It's eight-thirty in the morning, the sun is up and light fills a blue sky, however these small facts defy the reality of the situation. Outside a 45 knot gale is raging, what is famously known here in the Mediterranean as "Il Maestrale", and even though we're securely anchored, it feels more like we're being tossed about in rough seas.
There's no going ashore until the wind drops; it's too angry out there to launch the tender. We'll just have to ride out the washing machine until the spin cycle is complete. On deck is no place to be, but I peer out anyway to gauge the severity of the situation- the wind rudely smacks me in the face, yes, I'm certainly awake now. Across the bay I can see mega sailing yacht Jasali 2 is also riding it out at anchor, she's heeled over and swinging hard on her dual anchor chains. I'm hoping for her crew's sake she doesn't have guests on board today. She's amongst a pack of huge yachts, some are easily two-hundred feet long but the Mistral is pounding them all just the same- she plays no favorites here.
Giamma wasn’t leaving anything to chance.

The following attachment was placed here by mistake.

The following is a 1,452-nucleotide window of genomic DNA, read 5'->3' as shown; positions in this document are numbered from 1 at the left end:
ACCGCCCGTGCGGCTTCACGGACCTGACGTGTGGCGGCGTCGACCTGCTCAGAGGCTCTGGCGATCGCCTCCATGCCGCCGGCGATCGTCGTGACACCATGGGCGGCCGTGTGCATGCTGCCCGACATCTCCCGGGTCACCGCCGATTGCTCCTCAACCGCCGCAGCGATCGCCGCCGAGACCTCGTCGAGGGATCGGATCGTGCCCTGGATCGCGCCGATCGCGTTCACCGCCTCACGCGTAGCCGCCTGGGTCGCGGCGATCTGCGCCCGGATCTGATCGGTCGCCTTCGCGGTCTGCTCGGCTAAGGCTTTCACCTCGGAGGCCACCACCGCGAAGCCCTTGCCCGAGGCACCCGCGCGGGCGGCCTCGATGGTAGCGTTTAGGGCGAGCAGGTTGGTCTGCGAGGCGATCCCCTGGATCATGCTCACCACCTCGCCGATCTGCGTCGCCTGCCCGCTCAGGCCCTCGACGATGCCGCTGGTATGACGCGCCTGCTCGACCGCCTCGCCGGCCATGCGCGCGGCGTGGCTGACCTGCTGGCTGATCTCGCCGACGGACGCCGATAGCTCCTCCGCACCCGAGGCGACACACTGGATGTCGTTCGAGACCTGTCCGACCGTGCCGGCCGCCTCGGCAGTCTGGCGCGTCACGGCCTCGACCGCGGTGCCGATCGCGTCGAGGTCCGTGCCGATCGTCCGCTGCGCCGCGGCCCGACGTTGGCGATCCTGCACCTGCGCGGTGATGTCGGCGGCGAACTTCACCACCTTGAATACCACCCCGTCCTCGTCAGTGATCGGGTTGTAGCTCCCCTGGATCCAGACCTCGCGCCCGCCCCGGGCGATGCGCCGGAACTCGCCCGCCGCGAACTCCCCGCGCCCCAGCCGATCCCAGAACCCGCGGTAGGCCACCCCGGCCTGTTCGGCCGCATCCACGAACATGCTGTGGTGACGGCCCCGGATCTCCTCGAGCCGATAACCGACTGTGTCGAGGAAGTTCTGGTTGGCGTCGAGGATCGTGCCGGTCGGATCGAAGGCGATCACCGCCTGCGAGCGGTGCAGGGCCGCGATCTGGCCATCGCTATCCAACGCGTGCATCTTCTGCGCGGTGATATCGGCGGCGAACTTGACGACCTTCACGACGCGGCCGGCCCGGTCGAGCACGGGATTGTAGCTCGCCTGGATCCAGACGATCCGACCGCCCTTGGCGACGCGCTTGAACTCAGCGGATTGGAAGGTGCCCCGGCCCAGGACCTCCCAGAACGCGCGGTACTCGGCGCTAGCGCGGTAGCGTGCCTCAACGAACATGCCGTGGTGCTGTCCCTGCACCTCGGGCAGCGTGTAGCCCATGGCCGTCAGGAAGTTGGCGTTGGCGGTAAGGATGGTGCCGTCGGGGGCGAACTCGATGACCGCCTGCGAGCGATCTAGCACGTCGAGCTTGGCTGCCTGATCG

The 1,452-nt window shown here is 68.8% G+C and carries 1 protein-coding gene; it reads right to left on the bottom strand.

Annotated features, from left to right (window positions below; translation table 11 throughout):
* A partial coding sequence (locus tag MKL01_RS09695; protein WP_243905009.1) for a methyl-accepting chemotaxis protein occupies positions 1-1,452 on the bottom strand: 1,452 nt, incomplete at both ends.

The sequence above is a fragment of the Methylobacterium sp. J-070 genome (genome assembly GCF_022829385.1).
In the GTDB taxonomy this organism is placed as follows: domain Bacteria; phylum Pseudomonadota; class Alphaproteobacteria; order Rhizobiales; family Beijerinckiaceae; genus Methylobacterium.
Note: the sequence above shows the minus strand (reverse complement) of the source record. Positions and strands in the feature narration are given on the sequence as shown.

At two this morning Giamma, Carmen and Simone were out on deck repositioning the anchor during the worst of it, we had slipped a bit, we were doing ok, but Giamma wasn't leaving anything to chance. He wasn't going to sleep until dawn either, our captain's face is currently showing the wear and tear of last night's activities. Art is wiped too, he'd gone out to help the guys when he heard them outside. At the moment the boat is pretty quiet, except of course for the relentless howling, everyone is either sleeping or just awake enough to make a coffee. This is a very different Sardinia from the placid paradise we experienced a month ago in Porto Cervo, but par for the course in these parts; welcome to Med sailing!
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